Sterling developed a computer program for his Rhode Island project in 1990. In 1995, he refined it for regional variations using suggestions from readers of his regular column, "Gravestones and Computers" in the Association of Gravestone Studies (AGS) Quarterly. The software now sold by them is known as the AGS Computer Database, and is the AGS standard. He is aware of at least 400 groups busily cataloging gravestones in the United States and in several foreign countries. The fact that they all use the same program with standardized formats enables the seamless merging of these databases into a nationwide repository of cemetery information. See the AGS website for more information.

    Sterling and his group of volunteers decided to concentrate only on pre-twentieth century cemeteries for two reasons: After 1900, death certificates were issued for nearly everyone in the United States, and secondly, while modern gravestones are made of durable granite that should be readable forever, the older marble gravestones are fragile and susceptible to the elements. At the present time, two to four percent of the older stones in Rhode Island are unreadable. They set out to save the older information before it is lost forever. Prior to civil registration of vital records in 1853, a cemetery inscription may be the only data you can find on that person.

    In addition to creating a valuable genealogical research tool, Sterling's research has given insight into the probability of an ancestor's grave getting a gravestone. The earliest records for the North Burial Ground in Providence are dated 1848 to1850 and document one thousand interments. Twenty-five percent of these have gravestones. Of the total count of internments, one third were adults, of which fifty percent are marked; another third are children, of which twenty-five percent are marked; and the last third are unmarked burials in the Free Ground. If your ancestor died prior to the American Revolution, the probability of their having a gravestone drops to a mere five percent.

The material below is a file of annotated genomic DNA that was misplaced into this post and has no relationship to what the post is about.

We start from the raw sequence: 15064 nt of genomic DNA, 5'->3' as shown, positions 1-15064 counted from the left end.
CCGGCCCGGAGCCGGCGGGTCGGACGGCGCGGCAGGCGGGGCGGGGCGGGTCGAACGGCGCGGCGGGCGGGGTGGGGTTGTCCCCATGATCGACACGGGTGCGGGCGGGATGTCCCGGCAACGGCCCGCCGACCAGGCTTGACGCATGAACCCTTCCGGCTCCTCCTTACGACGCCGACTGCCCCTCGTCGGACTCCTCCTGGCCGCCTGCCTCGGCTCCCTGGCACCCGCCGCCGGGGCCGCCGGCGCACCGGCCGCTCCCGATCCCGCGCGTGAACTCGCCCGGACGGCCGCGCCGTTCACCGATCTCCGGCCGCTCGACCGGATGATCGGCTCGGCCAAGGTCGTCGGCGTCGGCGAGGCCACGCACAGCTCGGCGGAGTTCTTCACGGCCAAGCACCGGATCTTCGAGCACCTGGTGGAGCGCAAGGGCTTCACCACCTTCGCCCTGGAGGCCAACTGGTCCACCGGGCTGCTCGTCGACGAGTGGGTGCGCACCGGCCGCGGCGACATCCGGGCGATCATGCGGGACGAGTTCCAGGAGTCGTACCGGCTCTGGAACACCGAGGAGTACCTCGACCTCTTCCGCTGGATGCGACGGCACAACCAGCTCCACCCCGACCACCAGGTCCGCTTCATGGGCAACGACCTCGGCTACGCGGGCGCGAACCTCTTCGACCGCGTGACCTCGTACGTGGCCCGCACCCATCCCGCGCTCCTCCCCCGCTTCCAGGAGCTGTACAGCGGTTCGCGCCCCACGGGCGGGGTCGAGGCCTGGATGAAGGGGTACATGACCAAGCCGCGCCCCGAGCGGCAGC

Librarian, genealogist, and author Deby Jecoy Nunes has worked on the Rhode Island cemetery project from the beginning. She has been instrumental in placing copies of the database in libraries throughout the state. Currently, the Rhode Island Historical Society (121 Hope St., Providence, RI, 02906) has the most up-to-date version of the database, which features a flashing red "P" to indicate stones with poor legibility. Nunes's Rhode Island Cemetery Database websitecontains a " Tips for Using the Cemetery Database " page which everyone should consult prior to conducting a search. After looking in the online index (containing 414,000 names, on RootsWeb) you can contact one of the libraries listed below for a printout of the record. Please contact the library in advance of your request to find out their policy for requesting the full citation. Bear in mind, there may be a fee for this service. The website also lists complete descriptions of how to find each of the cemeteries.